Operations at the world’s deepest gold mine, in South Africa, have been halted after 164 cases of coronavirus were detected there.
The Mponeng mine, like all others in the country, resumed operations last month after being closed in March as part of a national lockdown.
It had been operating at 50% capacity but some workers have reportedly raised concerns about their safety.
Most of those who tested positive were not showing any symptoms.
They have all been put into isolation, according to the mine’s owners, AngloGold Ashanti.
The company said that 650 workers had been tested after a first case was detected last week.
South Africa has the most cases of coronavirus in Africa – 21,343. It has recorded 407 deaths – fewer than Egypt and Algeria.
How deep is the mine?
Mponeng mine, about 75km (50 miles) south-west of Johannesburg, extends up to 4km beneath the earth’s surface.
Electronic tracking is used in case miners go missing, and this system was “useful in quickly locating primary, or close contacts” of those who tested positive, the owners said.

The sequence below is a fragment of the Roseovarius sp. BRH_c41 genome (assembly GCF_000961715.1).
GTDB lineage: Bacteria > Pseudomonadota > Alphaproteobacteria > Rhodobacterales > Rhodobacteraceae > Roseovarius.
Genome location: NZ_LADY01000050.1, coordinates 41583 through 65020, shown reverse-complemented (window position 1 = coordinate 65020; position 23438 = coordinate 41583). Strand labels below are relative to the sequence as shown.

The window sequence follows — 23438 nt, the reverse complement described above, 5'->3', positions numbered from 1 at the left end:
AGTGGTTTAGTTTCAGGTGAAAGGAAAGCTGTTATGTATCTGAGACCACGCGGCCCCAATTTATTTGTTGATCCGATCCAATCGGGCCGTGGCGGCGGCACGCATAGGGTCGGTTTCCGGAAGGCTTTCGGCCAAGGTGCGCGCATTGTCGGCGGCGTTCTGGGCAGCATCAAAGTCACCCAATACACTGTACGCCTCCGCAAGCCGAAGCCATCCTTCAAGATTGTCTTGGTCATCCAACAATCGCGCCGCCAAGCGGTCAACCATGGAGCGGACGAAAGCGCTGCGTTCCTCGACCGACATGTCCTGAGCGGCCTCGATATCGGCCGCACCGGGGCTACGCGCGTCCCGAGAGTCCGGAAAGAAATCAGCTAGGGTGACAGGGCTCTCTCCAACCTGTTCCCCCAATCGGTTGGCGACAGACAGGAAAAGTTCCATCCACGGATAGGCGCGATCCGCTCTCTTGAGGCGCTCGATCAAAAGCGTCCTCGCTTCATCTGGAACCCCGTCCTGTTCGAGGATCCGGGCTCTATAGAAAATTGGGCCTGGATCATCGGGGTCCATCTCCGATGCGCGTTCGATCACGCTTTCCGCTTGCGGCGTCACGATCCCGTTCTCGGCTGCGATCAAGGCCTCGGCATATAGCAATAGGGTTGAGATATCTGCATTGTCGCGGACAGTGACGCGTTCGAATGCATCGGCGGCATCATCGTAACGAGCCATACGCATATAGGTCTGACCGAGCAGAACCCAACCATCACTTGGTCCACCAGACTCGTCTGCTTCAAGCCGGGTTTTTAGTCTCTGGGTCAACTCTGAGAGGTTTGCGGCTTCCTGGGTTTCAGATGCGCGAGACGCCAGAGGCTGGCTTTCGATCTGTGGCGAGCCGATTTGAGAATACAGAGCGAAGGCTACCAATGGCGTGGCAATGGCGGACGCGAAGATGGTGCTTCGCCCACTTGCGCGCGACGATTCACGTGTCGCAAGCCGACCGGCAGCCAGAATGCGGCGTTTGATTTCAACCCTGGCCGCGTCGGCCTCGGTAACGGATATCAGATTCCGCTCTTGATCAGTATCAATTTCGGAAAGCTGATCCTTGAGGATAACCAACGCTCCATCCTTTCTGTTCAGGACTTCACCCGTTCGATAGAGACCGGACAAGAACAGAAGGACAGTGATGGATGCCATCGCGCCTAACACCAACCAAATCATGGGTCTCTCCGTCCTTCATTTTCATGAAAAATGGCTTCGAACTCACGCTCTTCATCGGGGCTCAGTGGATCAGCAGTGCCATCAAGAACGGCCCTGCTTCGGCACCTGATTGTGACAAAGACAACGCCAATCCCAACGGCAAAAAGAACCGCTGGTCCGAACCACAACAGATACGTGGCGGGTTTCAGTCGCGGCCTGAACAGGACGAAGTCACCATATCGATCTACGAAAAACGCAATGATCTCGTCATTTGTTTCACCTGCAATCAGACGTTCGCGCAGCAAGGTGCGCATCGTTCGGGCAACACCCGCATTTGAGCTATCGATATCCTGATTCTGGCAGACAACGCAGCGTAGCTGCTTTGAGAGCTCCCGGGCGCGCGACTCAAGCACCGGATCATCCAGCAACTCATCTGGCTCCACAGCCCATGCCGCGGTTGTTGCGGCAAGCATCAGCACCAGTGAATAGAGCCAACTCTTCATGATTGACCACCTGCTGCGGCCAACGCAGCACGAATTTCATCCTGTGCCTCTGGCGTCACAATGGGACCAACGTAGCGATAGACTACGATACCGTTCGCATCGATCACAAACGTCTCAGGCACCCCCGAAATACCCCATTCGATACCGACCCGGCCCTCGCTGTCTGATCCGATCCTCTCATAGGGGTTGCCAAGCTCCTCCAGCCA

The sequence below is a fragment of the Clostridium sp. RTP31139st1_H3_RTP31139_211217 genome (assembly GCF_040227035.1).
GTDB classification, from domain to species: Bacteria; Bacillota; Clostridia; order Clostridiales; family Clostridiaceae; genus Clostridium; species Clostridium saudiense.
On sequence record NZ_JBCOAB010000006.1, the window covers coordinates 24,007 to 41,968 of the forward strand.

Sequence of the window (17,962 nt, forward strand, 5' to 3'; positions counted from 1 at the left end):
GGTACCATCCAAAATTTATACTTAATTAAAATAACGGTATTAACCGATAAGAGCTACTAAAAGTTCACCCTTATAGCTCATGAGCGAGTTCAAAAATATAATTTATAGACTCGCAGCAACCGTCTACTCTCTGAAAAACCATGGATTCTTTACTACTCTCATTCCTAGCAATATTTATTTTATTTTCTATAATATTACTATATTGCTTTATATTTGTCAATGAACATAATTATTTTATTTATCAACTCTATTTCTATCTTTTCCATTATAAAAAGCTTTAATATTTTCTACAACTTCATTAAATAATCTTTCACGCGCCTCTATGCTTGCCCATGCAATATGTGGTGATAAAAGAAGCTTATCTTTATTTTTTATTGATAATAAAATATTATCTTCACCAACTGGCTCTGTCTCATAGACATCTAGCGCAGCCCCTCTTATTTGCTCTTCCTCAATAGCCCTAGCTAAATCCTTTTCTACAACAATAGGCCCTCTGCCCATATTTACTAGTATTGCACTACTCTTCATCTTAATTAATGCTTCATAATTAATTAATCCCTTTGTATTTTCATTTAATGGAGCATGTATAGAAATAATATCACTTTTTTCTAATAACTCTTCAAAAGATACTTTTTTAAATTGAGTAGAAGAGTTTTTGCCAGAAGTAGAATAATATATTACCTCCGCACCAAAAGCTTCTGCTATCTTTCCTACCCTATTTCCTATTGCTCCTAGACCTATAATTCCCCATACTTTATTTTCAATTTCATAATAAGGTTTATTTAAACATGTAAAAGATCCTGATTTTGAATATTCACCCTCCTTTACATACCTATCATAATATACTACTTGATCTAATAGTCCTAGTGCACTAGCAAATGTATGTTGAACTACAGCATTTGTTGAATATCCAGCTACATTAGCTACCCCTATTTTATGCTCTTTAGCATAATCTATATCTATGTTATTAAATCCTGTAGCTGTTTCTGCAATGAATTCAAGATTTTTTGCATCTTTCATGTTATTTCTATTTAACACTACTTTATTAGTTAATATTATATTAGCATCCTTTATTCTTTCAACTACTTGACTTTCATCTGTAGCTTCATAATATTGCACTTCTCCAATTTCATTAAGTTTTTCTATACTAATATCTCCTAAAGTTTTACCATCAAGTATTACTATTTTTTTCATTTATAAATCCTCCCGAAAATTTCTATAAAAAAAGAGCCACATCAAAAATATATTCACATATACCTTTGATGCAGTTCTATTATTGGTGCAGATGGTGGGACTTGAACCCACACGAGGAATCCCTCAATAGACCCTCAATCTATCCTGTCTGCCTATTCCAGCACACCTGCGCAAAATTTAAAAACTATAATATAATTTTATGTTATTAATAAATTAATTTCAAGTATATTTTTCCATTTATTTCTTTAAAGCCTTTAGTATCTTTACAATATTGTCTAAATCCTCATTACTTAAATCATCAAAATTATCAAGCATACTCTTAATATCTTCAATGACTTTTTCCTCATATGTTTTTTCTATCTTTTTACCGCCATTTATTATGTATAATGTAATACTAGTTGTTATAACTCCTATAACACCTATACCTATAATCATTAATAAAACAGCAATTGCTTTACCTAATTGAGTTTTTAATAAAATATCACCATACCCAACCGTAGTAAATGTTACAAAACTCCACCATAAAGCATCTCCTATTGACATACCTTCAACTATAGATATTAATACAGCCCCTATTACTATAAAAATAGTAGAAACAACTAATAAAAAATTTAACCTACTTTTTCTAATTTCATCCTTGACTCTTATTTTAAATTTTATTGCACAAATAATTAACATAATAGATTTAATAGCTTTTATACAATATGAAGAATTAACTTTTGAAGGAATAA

Operations at the mine have been “temporarily halted” to complete contact tracing and “sanitize the workplace”, AngloGold Ashanti said in a statement.
BBC World Service Africa editor Will Ross says this outbreak, which follows another at a platinum mine, will be of concern to the South African government as well as the companies.
South Africa’s mines, where people often work in close proximity deep underground, have often been the epicentres for other communicable diseases like tuberculosis and HIV.
Despite years of relative decline, South Africa remains one of the world’s biggest gold producers and the sector is a vital part of the national economy.